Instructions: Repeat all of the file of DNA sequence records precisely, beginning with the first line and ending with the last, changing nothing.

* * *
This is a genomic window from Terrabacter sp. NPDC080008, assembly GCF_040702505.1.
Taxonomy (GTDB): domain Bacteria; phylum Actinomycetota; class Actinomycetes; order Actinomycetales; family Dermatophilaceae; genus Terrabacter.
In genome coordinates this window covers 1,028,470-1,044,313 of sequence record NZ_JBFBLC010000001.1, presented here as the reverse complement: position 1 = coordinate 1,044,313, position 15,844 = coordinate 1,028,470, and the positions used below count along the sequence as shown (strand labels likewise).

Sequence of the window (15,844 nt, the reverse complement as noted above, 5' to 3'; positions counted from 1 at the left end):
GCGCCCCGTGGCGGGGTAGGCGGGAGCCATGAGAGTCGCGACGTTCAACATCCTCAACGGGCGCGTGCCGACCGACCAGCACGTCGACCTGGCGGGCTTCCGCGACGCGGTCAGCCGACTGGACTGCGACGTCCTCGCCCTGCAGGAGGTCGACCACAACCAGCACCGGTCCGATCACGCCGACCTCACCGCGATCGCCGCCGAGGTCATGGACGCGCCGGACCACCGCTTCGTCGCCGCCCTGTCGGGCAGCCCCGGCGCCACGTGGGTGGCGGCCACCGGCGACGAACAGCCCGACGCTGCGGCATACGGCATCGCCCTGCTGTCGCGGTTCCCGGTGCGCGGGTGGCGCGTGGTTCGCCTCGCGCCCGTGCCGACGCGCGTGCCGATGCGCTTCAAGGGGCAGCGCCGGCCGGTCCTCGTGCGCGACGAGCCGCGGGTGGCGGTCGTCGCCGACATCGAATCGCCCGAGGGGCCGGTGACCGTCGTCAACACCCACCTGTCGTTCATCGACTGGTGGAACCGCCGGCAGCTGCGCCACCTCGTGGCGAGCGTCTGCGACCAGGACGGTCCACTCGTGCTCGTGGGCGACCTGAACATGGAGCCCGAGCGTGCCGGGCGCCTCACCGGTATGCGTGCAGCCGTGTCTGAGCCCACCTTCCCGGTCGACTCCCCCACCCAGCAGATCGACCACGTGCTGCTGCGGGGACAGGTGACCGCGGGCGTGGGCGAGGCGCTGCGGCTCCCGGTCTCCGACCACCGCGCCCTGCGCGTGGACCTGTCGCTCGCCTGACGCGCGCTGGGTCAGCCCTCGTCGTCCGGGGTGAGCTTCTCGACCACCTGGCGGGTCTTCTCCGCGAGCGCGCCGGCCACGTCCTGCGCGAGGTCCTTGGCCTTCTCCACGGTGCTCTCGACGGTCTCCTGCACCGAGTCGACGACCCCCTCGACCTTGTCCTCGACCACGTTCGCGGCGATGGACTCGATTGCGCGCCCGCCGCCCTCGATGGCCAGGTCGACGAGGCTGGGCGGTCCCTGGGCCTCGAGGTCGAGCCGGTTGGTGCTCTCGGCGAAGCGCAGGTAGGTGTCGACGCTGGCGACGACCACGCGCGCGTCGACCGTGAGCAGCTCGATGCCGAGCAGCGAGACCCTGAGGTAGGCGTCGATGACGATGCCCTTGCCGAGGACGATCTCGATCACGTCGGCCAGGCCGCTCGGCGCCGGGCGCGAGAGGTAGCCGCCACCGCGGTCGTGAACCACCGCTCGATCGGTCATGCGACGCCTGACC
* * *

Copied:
This is a genomic window from Terrabacter sp. NPDC080008, assembly GCF_040702505.1.
Taxonomy (GTDB): domain Bacteria; phylum Actinomycetota; class Actinomycetes; order Actinomycetales; family Dermatophilaceae; genus Terrabacter.
In genome coordinates this window covers 1,028,470-1,044,313 of sequence record NZ_JBFBLC010000001.1, presented here as the reverse complement: position 1 = coordinate 1,044,313, position 15,844 = coordinate 1,028,470, and the positions used below count along the sequence as shown (strand labels likewise).

Sequence of the window (15,844 nt, the reverse complement as noted above, 5' to 3'; positions counted from 1 at the left end):
GCGCCCCGTGGCGGGGTAGGCGGGAGCCATGAGAGTCGCGACGTTCAACATCCTCAACGGGCGCGTGCCGACCGACCAGCACGTCGACCTGGCGGGCTTCCGCGACGCGGTCAGCCGACTGGACTGCGACGTCCTCGCCCTGCAGGAGGTCGACCACAACCAGCACCGGTCCGATCACGCCGACCTCACCGCGATCGCCGCCGAGGTCATGGACGCGCCGGACCACCGCTTCGTCGCCGCCCTGTCGGGCAGCCCCGGCGCCACGTGGGTGGCGGCCACCGGCGACGAACAGCCCGACGCTGCGGCATACGGCATCGCCCTGCTGTCGCGGTTCCCGGTGCGCGGGTGGCGCGTGGTTCGCCTCGCGCCCGTGCCGACGCGCGTGCCGATGCGCTTCAAGGGGCAGCGCCGGCCGGTCCTCGTGCGCGACGAGCCGCGGGTGGCGGTCGTCGCCGACATCGAATCGCCCGAGGGGCCGGTGACCGTCGTCAACACCCACCTGTCGTTCATCGACTGGTGGAACCGCCGGCAGCTGCGCCACCTCGTGGCGAGCGTCTGCGACCAGGACGGTCCACTCGTGCTCGTGGGCGACCTGAACATGGAGCCCGAGCGTGCCGGGCGCCTCACCGGTATGCGTGCAGCCGTGTCTGAGCCCACCTTCCCGGTCGACTCCCCCACCCAGCAGATCGACCACGTGCTGCTGCGGGGACAGGTGACCGCGGGCGTGGGCGAGGCGCTGCGGCTCCCGGTCTCCGACCACCGCGCCCTGCGCGTGGACCTGTCGCTCGCCTGACGCGCGCTGGGTCAGCCCTCGTCGTCCGGGGTGAGCTTCTCGACCACCTGGCGGGTCTTCTCCGCGAGCGCGCCGGCCACGTCCTGCGCGAGGTCCTTGGCCTTCTCCACGGTGCTCTCGACGGTCTCCTGCACCGAGTCGACGACCCCCTCGACCTTGTCCTCGACCACGTTCGCGGCGATGGACTCGATTGCGCGCCCGCCGCCCTCGATGGCCAGGTCGACGAGGCTGGGCGGTCCCTGGGCCTCGAGGTCGAGCCGGTTGGTGCTCTCGGCGAAGCGCAGGTAGGTGTCGACGCTGGCGACGACCACGCGCGCGTCGACCGTGAGCAGCTCGATGCCGAGCAGCGAGACCCTGAGGTAGGCGTCGATGACGATGCCCTTGCCGAGGACGATCTCGATCACGTCGGCCAGGCCGCTCGGCGCCGGGCGCGAGAGGTAGCCGCCACCGCGGTCGTGAACCACCGCTCGATCGGTCATGCGACGCCTGACC